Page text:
My stand is made by a family friend using a design I provided. It is made of 3/4" birch panels and is inspired by ADA-style stands and mid-century modern furniture. I would have liked more mid-century flare to it, but the style's signature hairpin legs would be a disaster with that much weight. Instead of thin legs, I settled for a recessed base that wouldn't compromise the ability to withstand a lot of weight.
The doors use invisible hinges so that when closed, are completely flush with the rest of the stand. The cabinet is divided into two chambers that have pinholes on the sides for adjustable shelves. And that thicker panel on the upper right? Totally a drawer the carpenter made for me.
There are semi-circle hand holds on the sides and cut opening in the bottom back for hoses and cords. In hindsight, I would have had the openings at the top as it takes more length of the hose/cord to run to the bottom of the stand and then back up to the tank. Oh well, my hoses and cords are all fortunately long enough.
The doors are currently unstained as I wasn't sure if I wanted to leave them such or have them stained to match. I rather like the contrast, so I may just give them a clear coat for protection against water drips. I'm also debating between installing linear pull handles or seeing if I can install a push-magnetic system.
First Hardscape Attempt
Last time I visited my parents, we scavenged their property for pieces of collected driftwood and rocks I could "borrow" for my aquascaping. We found a reeeeeally neat piece of knotted pine, but when we baked it int he oven it oozed sap and so I wasn't sure if it was safe to use. But my visit produced two other pieces of driftwood along with a variety of rocks collected from Lake Michigan and Lake Superior.
Before I had any plants, I went a bit heavy on the hardscape to fill in the empty spaces.
My first attempt received some constructive criticism that it appeared too artificially arranged, which I agreed with and revised.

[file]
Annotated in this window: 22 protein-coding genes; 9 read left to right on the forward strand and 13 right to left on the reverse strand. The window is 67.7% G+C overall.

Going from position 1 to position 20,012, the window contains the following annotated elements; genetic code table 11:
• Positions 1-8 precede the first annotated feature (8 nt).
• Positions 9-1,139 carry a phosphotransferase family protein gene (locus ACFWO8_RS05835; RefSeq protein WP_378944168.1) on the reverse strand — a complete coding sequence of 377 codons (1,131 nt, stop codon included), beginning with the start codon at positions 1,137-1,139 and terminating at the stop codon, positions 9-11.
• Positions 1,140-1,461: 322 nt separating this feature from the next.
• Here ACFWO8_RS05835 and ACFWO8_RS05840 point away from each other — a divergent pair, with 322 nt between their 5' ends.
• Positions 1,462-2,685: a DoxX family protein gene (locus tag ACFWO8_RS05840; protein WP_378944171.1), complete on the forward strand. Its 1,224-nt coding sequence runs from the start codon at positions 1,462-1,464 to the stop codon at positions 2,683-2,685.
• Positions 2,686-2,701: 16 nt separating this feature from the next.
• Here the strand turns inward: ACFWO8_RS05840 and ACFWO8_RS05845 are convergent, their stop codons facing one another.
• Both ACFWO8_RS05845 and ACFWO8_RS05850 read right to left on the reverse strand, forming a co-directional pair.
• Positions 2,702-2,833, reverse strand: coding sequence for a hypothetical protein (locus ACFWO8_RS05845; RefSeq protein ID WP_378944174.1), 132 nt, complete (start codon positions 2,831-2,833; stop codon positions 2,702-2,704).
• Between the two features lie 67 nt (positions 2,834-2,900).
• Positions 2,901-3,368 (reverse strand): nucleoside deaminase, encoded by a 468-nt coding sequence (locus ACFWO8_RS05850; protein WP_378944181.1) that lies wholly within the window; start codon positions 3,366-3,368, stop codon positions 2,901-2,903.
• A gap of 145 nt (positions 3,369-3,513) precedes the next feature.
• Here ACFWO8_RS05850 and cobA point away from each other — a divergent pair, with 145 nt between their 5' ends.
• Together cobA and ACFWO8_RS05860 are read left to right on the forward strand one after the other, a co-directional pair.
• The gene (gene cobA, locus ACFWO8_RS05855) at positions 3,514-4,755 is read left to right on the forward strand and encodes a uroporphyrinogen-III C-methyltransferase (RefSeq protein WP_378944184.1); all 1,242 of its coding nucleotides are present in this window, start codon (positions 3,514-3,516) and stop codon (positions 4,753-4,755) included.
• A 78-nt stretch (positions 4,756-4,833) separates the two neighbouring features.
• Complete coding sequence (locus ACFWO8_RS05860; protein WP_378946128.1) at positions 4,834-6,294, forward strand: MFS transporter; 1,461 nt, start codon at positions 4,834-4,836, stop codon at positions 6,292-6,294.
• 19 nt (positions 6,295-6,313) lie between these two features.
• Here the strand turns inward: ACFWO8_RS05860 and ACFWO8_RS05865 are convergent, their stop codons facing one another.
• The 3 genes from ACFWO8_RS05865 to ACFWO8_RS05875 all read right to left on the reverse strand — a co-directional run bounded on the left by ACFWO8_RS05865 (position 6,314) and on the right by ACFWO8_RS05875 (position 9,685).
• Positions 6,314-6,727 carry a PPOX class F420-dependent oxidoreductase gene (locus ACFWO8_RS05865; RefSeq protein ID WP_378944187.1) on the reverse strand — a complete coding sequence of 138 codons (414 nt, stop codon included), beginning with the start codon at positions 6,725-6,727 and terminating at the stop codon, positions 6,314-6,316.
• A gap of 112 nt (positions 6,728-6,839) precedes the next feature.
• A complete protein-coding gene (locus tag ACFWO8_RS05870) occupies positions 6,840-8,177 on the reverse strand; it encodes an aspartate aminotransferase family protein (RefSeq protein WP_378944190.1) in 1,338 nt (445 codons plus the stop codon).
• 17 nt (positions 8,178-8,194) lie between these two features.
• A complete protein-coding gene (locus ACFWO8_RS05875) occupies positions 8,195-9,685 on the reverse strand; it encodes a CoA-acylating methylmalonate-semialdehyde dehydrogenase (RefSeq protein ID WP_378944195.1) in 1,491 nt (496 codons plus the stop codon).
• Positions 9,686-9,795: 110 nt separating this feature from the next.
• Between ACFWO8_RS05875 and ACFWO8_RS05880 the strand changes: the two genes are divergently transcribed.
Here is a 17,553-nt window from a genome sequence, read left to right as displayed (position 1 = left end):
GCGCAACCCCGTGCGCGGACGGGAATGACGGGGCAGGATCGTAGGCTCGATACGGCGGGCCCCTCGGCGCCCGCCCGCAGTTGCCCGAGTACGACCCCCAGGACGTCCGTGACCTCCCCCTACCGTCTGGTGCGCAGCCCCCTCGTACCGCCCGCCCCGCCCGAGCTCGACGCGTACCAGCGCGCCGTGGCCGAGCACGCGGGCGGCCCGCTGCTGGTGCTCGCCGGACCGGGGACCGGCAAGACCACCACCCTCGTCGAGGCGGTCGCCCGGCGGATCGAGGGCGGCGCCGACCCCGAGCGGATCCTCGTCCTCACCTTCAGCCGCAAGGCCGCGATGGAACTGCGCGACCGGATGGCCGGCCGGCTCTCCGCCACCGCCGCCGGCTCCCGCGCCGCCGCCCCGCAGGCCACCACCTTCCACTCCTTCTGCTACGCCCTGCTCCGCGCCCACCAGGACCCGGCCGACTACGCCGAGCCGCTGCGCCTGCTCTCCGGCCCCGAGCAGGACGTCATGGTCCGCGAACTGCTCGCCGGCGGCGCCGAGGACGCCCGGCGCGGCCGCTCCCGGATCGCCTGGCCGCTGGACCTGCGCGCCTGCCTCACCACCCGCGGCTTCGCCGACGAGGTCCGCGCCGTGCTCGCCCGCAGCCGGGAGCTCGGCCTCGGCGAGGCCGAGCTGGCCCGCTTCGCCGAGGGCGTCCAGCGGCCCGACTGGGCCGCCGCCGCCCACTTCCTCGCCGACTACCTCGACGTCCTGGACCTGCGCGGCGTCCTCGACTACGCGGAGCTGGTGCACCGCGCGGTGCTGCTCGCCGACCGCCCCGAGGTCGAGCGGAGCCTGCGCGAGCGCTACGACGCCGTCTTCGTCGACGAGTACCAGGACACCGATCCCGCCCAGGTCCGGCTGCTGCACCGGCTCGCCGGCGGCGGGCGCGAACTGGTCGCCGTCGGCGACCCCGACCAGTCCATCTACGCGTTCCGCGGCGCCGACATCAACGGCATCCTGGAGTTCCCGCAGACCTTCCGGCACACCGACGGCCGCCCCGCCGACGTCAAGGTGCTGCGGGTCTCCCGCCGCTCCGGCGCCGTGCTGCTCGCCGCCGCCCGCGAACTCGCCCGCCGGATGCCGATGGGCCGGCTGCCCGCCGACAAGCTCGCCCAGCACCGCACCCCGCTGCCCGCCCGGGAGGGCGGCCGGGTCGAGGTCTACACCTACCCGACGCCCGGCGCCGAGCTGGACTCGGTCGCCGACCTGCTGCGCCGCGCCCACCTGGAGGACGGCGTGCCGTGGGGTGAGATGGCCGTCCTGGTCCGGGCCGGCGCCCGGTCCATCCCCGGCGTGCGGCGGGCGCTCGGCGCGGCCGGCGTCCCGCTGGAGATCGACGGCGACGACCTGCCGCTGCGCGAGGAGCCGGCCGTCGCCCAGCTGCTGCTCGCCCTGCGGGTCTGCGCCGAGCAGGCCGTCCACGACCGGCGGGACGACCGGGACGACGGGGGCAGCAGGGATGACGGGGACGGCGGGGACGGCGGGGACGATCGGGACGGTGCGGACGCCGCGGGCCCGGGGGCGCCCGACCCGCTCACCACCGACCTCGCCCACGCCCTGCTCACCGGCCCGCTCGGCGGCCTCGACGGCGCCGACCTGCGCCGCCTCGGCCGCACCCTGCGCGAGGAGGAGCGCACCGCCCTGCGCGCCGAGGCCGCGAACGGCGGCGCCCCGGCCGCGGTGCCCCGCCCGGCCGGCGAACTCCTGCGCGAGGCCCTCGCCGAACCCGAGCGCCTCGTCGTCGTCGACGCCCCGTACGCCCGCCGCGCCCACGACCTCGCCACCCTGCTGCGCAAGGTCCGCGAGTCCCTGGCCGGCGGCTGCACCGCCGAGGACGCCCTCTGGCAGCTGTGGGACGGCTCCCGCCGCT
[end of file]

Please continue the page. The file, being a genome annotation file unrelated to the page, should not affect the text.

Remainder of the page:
But then I realized I hadn't really sterilized the rocks, so just to be safe, they got a bleach bath and were rinsed thoroughly before going back in the tank. It was also at this time that I was able to finnnnnnaaally fill 'er up with water! I had also recently watched a YouTube Aquascaping video that recommended going with your gut instinct in 'scaping instead of over-thinking it. So I went with it and stopped agonizing over every little placement. In went the rocks, in went the plants, in went the water!
OMG planting from scratch was so not easy. My plant package had spent too much time in a bucket with Prime-treated water (and also being subjected to a potassium permanganate bath) and the majority of my planting was actually me just sulking and whining that all my plants were dying or going to die and they wouldn't stay in the substrate and this water sprite has no leaves anymore and WHY IS THIS SO. HARD. But I pushed through it and when I was able to start filling the tank with more water, I started seeing the plants as they naturally are (y'know... not all limp and lifeless out of water). Then I went from annoying my husband with my complaining to annoying my husband with cries of "STOP WHAT YOU ARE DOING AND COME SEE HOW BEAUTIFUL THIS IS. My plants! Let me show you them!"
Even my cat wouldn't pay attention. She becomes too preoccupied with water changes because it involves BUBBLES.